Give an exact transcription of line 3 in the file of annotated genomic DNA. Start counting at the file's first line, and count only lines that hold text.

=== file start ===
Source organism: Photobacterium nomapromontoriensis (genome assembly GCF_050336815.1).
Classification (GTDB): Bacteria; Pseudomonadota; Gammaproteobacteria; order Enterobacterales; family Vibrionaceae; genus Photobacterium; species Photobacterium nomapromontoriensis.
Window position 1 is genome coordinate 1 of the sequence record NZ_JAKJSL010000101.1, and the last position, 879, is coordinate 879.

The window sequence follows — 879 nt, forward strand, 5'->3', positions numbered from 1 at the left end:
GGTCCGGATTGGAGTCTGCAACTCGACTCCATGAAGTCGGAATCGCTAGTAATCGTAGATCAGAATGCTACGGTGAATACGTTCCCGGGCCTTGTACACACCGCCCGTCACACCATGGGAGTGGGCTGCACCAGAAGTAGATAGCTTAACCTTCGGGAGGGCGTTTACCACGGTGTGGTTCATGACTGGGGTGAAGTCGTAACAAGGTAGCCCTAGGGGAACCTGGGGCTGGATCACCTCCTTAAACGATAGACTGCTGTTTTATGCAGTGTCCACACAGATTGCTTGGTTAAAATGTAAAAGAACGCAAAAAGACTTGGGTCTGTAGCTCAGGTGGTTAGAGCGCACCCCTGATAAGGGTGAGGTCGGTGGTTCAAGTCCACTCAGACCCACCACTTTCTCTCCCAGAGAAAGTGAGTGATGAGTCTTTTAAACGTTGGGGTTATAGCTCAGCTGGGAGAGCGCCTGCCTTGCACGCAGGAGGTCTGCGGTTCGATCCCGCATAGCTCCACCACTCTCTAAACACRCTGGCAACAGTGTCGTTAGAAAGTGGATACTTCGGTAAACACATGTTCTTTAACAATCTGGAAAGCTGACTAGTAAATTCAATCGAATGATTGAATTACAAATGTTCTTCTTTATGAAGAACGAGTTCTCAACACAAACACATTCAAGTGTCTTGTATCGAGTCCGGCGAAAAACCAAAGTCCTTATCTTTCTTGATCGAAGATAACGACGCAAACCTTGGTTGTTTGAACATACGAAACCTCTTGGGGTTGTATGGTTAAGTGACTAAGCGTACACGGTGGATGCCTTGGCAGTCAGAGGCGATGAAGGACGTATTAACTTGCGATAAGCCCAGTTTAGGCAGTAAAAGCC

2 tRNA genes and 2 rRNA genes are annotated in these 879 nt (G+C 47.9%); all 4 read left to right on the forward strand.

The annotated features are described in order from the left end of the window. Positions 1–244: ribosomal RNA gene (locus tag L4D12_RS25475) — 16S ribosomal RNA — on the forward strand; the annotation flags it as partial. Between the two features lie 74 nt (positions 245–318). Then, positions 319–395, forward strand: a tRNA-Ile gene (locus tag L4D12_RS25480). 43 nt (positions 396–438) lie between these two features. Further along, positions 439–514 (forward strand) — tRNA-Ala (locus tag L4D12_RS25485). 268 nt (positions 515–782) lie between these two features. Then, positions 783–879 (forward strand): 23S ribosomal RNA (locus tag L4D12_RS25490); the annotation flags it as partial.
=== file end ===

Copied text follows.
Window position 1 is genome coordinate 1 of the sequence record NZ_JAKJSL010000101.1, and the last position, 879, is coordinate 879.